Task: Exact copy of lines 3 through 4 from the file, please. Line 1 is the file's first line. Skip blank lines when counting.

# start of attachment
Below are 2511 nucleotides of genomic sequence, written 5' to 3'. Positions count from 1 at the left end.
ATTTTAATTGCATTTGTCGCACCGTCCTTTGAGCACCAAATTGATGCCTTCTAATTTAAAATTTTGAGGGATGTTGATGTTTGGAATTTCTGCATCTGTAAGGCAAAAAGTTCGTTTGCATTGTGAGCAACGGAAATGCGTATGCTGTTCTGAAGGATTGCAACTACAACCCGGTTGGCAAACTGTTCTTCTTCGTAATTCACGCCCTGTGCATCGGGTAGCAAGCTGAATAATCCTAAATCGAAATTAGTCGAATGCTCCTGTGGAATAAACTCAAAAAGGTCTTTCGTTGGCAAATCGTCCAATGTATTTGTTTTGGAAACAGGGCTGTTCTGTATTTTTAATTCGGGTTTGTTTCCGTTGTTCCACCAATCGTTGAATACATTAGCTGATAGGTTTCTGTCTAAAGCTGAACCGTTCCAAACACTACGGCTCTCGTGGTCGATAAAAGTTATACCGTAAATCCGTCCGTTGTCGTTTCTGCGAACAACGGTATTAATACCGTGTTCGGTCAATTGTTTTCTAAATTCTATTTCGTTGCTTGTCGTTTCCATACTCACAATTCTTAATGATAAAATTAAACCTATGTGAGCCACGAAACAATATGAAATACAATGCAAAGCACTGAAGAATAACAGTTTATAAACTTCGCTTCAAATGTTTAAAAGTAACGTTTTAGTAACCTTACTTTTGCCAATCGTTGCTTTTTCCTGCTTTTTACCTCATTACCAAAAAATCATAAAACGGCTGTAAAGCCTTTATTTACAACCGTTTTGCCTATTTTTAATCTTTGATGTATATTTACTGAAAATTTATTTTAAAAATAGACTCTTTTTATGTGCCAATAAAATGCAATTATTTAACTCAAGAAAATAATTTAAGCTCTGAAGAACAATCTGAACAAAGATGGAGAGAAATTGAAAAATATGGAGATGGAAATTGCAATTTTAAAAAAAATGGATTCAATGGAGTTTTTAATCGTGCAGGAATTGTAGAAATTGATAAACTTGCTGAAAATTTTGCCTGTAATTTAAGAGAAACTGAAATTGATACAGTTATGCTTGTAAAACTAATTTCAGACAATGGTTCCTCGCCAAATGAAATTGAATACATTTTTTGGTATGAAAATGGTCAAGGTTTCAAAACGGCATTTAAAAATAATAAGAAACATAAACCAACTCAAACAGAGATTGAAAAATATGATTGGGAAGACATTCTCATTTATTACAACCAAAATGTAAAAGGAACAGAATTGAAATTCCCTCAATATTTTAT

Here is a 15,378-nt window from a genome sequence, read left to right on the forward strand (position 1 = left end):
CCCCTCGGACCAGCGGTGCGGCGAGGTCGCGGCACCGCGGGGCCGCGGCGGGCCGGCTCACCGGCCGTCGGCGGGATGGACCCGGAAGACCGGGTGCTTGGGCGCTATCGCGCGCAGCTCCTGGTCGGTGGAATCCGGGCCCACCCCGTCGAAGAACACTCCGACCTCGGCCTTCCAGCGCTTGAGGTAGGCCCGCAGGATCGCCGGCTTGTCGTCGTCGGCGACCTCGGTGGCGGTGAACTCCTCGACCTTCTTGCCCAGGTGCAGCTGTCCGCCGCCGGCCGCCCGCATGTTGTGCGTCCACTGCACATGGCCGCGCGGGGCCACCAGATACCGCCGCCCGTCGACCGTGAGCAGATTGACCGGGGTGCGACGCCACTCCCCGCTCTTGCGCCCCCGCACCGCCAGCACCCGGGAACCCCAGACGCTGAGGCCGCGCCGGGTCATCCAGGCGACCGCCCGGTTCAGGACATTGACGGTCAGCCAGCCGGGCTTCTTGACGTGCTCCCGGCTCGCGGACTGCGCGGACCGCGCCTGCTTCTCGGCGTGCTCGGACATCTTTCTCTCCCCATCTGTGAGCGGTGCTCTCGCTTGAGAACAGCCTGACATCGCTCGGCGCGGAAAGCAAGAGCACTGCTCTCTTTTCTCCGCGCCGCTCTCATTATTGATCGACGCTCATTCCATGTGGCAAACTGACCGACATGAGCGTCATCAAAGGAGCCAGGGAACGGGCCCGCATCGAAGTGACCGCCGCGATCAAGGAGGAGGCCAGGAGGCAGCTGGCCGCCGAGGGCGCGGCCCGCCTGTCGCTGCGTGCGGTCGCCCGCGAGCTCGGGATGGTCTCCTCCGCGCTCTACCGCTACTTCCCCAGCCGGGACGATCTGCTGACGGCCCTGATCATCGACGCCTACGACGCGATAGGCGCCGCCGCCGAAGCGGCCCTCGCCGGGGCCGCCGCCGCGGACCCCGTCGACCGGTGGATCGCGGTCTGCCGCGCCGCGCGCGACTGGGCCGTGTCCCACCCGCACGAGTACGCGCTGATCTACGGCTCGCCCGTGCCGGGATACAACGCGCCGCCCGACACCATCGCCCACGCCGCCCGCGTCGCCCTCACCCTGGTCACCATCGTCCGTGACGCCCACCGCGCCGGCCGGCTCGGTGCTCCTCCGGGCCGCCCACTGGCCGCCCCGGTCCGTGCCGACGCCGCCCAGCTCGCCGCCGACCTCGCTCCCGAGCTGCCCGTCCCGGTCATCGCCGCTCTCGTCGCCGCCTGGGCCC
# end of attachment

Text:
Here is a 15,378-nt window from a genome sequence, read left to right on the forward strand (position 1 = left end):
CCCCTCGGACCAGCGGTGCGGCGAGGTCGCGGCACCGCGGGGCCGCGGCGGGCCGGCTCACCGGCCGTCGGCGGGATGGACCCGGAAGACCGGGTGCTTGGGCGCTATCGCGCGCAGCTCCTGGTCGGTGGAATCCGGGCCCACCCCGTCGAAGAACACTCCGACCTCGGCCTTCCAGCGCTTGAGGTAGGCCCGCAGGATCGCCGGCTTGTCGTCGTCGGCGACCTCGGTGGCGGTGAACTCCTCGACCTTCTTGCCCAGGTGCAGCTGTCCGCCGCCGGCCGCCCGCATGTTGTGCGTCCACTGCACATGGCCGCGCGGGGCCACCAGATACCGCCGCCCGTCGACCGTGAGCAGATTGACCGGGGTGCGACGCCACTCCCCGCTCTTGCGCCCCCGCACCGCCAGCACCCGGGAACCCCAGACGCTGAGGCCGCGCCGGGTCATCCAGGCGACCGCCCGGTTCAGGACATTGACGGTCAGCCAGCCGGGCTTCTTGACGTGCTCCCGGCTCGCGGACTGCGCGGACCGCGCCTGCTTCTCGGCGTGCTCGGACATCTTTCTCTCCCCATCTGTGAGCGGTGCTCTCGCTTGAGAACAGCCTGACATCGCTCGGCGCGGAAAGCAAGAGCACTGCTCTCTTTTCTCCGCGCCGCTCTCATTATTGATCGACGCTCATTCCATGTGGCAAACTGACCGACATGAGCGTCATCAAAGGAGCCAGGGAACGGGCCCGCATCGAAGTGACCGCCGCGATCAAGGAGGAGGCCAGGAGGCAGCTGGCCGCCGAGGGCGCGGCCCGCCTGTCGCTGCGTGCGGTCGCCCGCGAGCTCGGGATGGTCTCCTCCGCGCTCTACCGCTACTTCCCCAGCCGGGACGATCTGCTGACGGCCCTGATCATCGACGCCTACGACGCGATAGGCGCCGCCGCCGAAGCGGCCCTCGCCGGGGCCGCCGCCGCGGACCCCGTCGACCGGTGGATCGCGGTCTGCCGCGCCGCGCGCGACTGGGCCGTGTCCCACCCGCACGAGTACGCGCTGATCTACGGCTCGCCCGTGCCGGGATACAACGCGCCGCCCGACACCATCGCCCACGCCGCCCGCGTCGCCCTCACCCTGGTCACCATCGTCCGTGACGCCCACCGCGCCGGCCGGCTCGGTGCTCCTCCGGGCCGCCCACTGGCCGCCCCGGTCCGTGCCGACGCCGCCCAGCTCGCCGCCGACCTCGCTCCCGAGCTGCCCGTCCCGGTCATCGCCGCTCTCGTCGCCGCCTGGGCCC